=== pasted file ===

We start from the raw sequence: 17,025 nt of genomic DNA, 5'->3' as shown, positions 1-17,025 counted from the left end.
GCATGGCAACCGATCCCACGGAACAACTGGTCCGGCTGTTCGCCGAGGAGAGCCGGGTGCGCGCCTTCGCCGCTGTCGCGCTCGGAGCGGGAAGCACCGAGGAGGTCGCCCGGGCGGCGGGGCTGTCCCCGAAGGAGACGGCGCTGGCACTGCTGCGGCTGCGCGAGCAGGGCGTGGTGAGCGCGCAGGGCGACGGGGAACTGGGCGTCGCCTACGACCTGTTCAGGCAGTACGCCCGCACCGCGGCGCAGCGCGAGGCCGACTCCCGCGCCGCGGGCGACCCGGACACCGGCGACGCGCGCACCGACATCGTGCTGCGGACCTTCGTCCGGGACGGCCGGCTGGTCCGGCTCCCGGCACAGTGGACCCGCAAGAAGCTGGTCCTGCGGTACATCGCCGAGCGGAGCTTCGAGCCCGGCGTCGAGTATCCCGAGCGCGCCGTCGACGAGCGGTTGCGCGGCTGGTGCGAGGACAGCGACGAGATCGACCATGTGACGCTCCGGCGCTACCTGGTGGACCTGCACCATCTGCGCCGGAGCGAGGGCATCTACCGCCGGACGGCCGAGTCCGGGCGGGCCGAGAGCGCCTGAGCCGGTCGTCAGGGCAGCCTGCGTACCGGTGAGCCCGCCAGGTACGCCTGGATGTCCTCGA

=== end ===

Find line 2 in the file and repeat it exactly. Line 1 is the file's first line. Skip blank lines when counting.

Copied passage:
GCATGGCAACCGATCCCACGGAACAACTGGTCCGGCTGTTCGCCGAGGAGAGCCGGGTGCGCGCCTTCGCCGCTGTCGCGCTCGGAGCGGGAAGCACCGAGGAGGTCGCCCGGGCGGCGGGGCTGTCCCCGAAGGAGACGGCGCTGGCACTGCTGCGGCTGCGCGAGCAGGGCGTGGTGAGCGCGCAGGGCGACGGGGAACTGGGCGTCGCCTACGACCTGTTCAGGCAGTACGCCCGCACCGCGGCGCAGCGCGAGGCCGACTCCCGCGCCGCGGGCGACCCGGACACCGGCGACGCGCGCACCGACATCGTGCTGCGGACCTTCGTCCGGGACGGCCGGCTGGTCCGGCTCCCGGCACAGTGGACCCGCAAGAAGCTGGTCCTGCGGTACATCGCCGAGCGGAGCTTCGAGCCCGGCGTCGAGTATCCCGAGCGCGCCGTCGACGAGCGGTTGCGCGGCTGGTGCGAGGACAGCGACGAGATCGACCATGTGACGCTCCGGCGCTACCTGGTGGACCTGCACCATCTGCGCCGGAGCGAGGGCATCTACCGCCGGACGGCCGAGTCCGGGCGGGCCGAGAGCGCCTGAGCCGGTCGTCAGGGCAGCCTGCGTACCGGTGAGCCCGCCAGGTACGCCTGGATGTCCTCGA